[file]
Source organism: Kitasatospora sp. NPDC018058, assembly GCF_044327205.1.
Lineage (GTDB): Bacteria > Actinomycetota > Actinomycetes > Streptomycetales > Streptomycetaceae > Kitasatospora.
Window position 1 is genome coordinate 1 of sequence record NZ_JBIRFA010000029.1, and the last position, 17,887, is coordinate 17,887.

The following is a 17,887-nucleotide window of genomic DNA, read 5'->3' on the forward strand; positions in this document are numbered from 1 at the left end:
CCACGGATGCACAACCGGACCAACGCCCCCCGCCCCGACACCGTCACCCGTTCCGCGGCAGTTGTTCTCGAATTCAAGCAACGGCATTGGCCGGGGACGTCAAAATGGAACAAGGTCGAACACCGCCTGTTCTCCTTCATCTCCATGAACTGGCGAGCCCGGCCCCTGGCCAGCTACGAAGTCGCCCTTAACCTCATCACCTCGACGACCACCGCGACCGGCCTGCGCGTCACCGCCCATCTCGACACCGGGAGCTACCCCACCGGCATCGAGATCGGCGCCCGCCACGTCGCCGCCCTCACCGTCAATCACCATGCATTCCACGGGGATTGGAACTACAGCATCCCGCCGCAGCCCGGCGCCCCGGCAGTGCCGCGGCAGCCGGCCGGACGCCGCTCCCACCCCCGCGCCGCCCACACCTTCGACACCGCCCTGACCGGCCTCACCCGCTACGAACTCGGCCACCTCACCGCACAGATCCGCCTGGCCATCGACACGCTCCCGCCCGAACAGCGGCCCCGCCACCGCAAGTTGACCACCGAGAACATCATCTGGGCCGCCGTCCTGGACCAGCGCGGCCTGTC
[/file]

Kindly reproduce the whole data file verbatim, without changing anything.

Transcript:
Source organism: Kitasatospora sp. NPDC018058, assembly GCF_044327205.1.
Lineage (GTDB): Bacteria > Actinomycetota > Actinomycetes > Streptomycetales > Streptomycetaceae > Kitasatospora.
Window position 1 is genome coordinate 1 of sequence record NZ_JBIRFA010000029.1, and the last position, 17,887, is coordinate 17,887.

The following is a 17,887-nucleotide window of genomic DNA, read 5'->3' on the forward strand; positions in this document are numbered from 1 at the left end:
CCACGGATGCACAACCGGACCAACGCCCCCCGCCCCGACACCGTCACCCGTTCCGCGGCAGTTGTTCTCGAATTCAAGCAACGGCATTGGCCGGGGACGTCAAAATGGAACAAGGTCGAACACCGCCTGTTCTCCTTCATCTCCATGAACTGGCGAGCCCGGCCCCTGGCCAGCTACGAAGTCGCCCTTAACCTCATCACCTCGACGACCACCGCGACCGGCCTGCGCGTCACCGCCCATCTCGACACCGGGAGCTACCCCACCGGCATCGAGATCGGCGCCCGCCACGTCGCCGCCCTCACCGTCAATCACCATGCATTCCACGGGGATTGGAACTACAGCATCCCGCCGCAGCCCGGCGCCCCGGCAGTGCCGCGGCAGCCGGCCGGACGCCGCTCCCACCCCCGCGCCGCCCACACCTTCGACACCGCCCTGACCGGCCTCACCCGCTACGAACTCGGCCACCTCACCGCACAGATCCGCCTGGCCATCGACACGCTCCCGCCCGAACAGCGGCCCCGCCACCGCAAGTTGACCACCGAGAACATCATCTGGGCCGCCGTCCTGGACCAGCGCGGCCTGTC